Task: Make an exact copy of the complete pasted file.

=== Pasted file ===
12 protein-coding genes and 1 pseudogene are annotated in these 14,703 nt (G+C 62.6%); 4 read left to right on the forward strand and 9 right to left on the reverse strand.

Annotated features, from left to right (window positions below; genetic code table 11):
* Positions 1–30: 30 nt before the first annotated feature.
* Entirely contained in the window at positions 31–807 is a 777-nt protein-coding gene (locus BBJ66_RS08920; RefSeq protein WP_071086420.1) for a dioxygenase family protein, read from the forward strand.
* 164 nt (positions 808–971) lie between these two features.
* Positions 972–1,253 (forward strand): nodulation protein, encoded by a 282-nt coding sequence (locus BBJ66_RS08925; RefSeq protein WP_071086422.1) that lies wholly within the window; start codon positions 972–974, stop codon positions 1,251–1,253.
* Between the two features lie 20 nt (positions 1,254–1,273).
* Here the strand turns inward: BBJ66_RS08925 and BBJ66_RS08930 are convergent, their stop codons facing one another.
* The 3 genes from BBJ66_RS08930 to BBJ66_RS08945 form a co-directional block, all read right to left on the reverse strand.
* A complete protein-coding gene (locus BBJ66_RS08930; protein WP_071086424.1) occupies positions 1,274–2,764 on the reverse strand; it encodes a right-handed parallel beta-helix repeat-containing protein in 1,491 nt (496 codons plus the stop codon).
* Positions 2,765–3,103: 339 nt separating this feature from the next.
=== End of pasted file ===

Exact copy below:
12 protein-coding genes and 1 pseudogene are annotated in these 14,703 nt (G+C 62.6%); 4 read left to right on the forward strand and 9 right to left on the reverse strand.

Annotated features, from left to right (window positions below; genetic code table 11):
* Positions 1–30: 30 nt before the first annotated feature.
* Entirely contained in the window at positions 31–807 is a 777-nt protein-coding gene (locus BBJ66_RS08920; RefSeq protein WP_071086420.1) for a dioxygenase family protein, read from the forward strand.
* 164 nt (positions 808–971) lie between these two features.
* Positions 972–1,253 (forward strand): nodulation protein, encoded by a 282-nt coding sequence (locus BBJ66_RS08925; RefSeq protein WP_071086422.1) that lies wholly within the window; start codon positions 972–974, stop codon positions 1,251–1,253.
* Between the two features lie 20 nt (positions 1,254–1,273).
* Here the strand turns inward: BBJ66_RS08925 and BBJ66_RS08930 are convergent, their stop codons facing one another.
* The 3 genes from BBJ66_RS08930 to BBJ66_RS08945 form a co-directional block, all read right to left on the reverse strand.
* A complete protein-coding gene (locus BBJ66_RS08930; protein WP_071086424.1) occupies positions 1,274–2,764 on the reverse strand; it encodes a right-handed parallel beta-helix repeat-containing protein in 1,491 nt (496 codons plus the stop codon).
* Positions 2,765–3,103: 339 nt separating this feature from the next.